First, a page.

Above: Sandia Crest Near Sunset
Albuquerque Tea Party
Emergency Communication Team
Radio Communication Page
Organizer: Duke Winsor
Albuquerque is blessed with scenic beauty, dominated by the Sandia Crest (Crest). If you look closely at the top of it, you will see a number of antennas. Many of these are public commercial broadcast antennas, but others belong to commercial non-public and amateur radio services. These provide unique capabilities for Albuquerque residents. From the Crest, a radio signal can reach much of New Mexico. From Mount Taylor (Taylor), even more of the western part of the State can be reached from its top (known there as “Microwave Ridge”).
A licensed Amateur Radio Operator (Ham) can use a small hand-held radio, like the one on the left to communicate with a “repeater” on either the Crest or Taylor, and from there communicate with other hams around the New Mexico and beyond. The “repeater” simply receives the signal sent from that hand-held radio and repeats it on a standard frequency offset with much greater power than the hand-held radio produced. Some of these repeaters link to other repeaters. In particular, there is a Mega-Link repeater system that covers most of New Mexico “plus portions of six surrounding states.” For someone who has the time and inclination to get a Ham license, that is a lot of communication capability, available from just a basic hand-held radio, whose costs starts around $30.
For one who has neither the time nor the inclination to get a Ham license, similar radios can make use of hand-held to hand-held communication, which is good for typically a few miles, “line-of-sight.” The range of these transceivers is greater than hand-held CB radios, but less than an car-installed CB radio. There are two unlicensed “public service” bands that the FCC has allocated, the Family Radio Service (FRS) and the Multi-Use Radio Service (MURS). These frequencies do not have repeaters on them. One more option is the General Mobile Radio Service (GMRS), which requires a license which you can apply for “if you are 18 years or older and not a representative of a foreign government.” It currently costs $90 and is good for 5 years. There is a GMRS repeater on the Crest.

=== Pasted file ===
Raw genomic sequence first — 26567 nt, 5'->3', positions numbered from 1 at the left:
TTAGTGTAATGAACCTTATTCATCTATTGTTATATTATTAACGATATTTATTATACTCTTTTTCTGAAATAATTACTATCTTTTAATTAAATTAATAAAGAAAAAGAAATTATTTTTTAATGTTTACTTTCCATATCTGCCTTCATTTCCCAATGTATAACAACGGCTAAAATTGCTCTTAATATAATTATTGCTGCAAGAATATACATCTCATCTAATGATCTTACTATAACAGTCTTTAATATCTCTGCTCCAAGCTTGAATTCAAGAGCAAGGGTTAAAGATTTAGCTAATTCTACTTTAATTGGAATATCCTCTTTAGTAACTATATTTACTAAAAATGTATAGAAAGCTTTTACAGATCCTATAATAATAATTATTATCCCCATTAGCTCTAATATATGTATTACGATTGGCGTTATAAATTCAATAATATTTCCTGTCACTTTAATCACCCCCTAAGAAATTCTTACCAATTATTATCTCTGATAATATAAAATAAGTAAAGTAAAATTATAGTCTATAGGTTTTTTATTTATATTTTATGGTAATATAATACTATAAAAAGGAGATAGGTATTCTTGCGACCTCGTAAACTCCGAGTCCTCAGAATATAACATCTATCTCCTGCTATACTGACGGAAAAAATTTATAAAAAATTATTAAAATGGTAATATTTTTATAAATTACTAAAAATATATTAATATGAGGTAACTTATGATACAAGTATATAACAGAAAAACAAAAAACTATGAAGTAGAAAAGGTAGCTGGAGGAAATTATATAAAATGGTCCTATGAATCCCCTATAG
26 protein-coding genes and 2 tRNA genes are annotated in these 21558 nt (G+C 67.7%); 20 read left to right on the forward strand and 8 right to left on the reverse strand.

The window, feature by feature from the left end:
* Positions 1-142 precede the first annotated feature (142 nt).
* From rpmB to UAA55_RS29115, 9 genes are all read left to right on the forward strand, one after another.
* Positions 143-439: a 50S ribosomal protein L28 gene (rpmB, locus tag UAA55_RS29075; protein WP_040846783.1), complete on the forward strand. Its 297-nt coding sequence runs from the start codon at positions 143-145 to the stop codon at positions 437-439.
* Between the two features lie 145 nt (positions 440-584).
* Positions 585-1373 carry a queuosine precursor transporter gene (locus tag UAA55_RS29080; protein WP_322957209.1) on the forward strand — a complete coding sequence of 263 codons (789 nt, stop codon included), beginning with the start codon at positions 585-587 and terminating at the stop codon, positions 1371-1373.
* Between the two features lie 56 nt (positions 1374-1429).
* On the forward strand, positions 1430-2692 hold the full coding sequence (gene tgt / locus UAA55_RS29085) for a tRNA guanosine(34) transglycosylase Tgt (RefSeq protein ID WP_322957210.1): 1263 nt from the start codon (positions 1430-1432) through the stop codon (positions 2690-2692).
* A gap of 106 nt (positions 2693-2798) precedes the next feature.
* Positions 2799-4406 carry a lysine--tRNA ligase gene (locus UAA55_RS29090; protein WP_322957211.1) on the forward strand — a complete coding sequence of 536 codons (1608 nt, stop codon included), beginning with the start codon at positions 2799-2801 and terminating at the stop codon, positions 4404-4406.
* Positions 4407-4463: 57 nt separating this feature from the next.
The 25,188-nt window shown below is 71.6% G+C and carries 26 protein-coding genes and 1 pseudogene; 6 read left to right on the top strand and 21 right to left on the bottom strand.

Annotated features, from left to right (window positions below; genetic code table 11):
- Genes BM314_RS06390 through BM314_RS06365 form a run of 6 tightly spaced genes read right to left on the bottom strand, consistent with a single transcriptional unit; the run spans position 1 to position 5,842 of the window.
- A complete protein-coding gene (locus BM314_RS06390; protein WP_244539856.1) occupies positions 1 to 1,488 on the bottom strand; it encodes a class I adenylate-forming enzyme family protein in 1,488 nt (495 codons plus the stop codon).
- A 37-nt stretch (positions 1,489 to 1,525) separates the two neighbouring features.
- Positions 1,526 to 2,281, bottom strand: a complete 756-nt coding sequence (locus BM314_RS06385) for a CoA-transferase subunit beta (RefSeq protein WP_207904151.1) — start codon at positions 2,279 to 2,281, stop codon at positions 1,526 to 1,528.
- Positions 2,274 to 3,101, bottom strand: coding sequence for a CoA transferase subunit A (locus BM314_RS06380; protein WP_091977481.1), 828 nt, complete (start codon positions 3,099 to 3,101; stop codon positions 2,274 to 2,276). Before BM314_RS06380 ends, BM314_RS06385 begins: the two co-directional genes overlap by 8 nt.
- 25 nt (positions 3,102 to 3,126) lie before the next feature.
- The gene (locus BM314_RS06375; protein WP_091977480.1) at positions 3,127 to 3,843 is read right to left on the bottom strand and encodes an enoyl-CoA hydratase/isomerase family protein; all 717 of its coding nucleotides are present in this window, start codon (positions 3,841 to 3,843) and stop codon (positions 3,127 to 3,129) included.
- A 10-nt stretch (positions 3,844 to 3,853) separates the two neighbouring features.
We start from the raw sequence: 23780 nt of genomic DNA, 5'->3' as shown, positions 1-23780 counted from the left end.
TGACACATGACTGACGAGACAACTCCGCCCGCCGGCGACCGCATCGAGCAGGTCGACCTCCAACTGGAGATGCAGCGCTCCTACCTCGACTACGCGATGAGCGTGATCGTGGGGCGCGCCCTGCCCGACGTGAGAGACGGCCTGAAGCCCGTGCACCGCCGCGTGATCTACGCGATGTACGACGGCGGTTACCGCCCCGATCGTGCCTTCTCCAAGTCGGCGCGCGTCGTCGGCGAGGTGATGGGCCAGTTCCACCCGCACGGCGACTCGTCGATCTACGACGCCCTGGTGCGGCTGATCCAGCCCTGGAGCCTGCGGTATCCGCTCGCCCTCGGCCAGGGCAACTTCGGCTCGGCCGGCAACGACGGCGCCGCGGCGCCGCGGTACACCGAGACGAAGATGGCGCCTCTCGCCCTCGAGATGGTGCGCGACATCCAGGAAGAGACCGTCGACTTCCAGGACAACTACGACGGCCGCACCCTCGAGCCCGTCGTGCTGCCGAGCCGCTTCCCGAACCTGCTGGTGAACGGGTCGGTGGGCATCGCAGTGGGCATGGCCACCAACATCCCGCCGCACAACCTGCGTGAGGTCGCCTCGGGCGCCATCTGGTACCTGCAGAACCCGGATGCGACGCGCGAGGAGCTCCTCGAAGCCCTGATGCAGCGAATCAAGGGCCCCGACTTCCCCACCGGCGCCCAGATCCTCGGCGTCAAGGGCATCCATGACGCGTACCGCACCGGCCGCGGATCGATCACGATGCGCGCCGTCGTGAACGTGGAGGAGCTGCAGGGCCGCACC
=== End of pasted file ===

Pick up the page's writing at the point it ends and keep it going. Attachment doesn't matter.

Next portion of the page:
OK, that’s what is available and potentially useful. Why might you want one? In any emergency, telephone circuits may be overloaded. When electricity goes out for a long time, conventional and cellular telephones may become inoperative. These transceivers can receive for a long time on built-in rechargeable batteries. The amount of transmit time depends on the battery capacity and transmit power, but is typically hours.
Which kind should you get? The FRS and MURS are most popular with extended families that live near each other. Their use is arranged by a specific small group of people. The GMRS service is more commonly used by companies, but the Albuquerque repeater is open to all GMRS licensees, according to its website. In all of these cases, you are more or less on your own to arrange your usage.
Getting a Ham license is a substantial commitment of time, but there is a lot of support around Albuquerque to help you. As of 15 May 2015, there are 2085 licensed Hams in Albuquerque, and another 410 in Rio Rancho. There are many clubs, including the Albuquerque Amateur Radio Club, the Caravan Club and the High Desert Amateur Radio Club (HDARC). The HDARC offers license tests monthly, and classes less frequencly. Most clubs have members who will mentor someone wanting to prepare for a license. There is a thorough (technician) license manual that costs about $30.
If you just want to see what Ham radio is about, contact one of the clubs to ask about Field Day. The last Saturday of June is the annual Field Day. This year it is 28 June 2015. On that day, hams all over the nation take their portable radios, antennas and portable power into a park or other location and see who they can contact by radio. They particularly welcome visitors, and will probably let you use one of their radios (under their supervision) to learn how it works. This is one small indication of the commitment Hams make to emergency preparedness.
The value of Ham radio in an emergency is best documented by one who has seen it in action. Our new Director of the Albuquerque Veteran’s Administration Hospital is Andrew Welch. When he visited the Ham station located there, he told us: I was in New Orleans during Hurricane Katrina. The only reliable communication we had was Ham radio. He is presently studying to get his Ham license.
Duke Winsor, radio-at-priphy-dot-com
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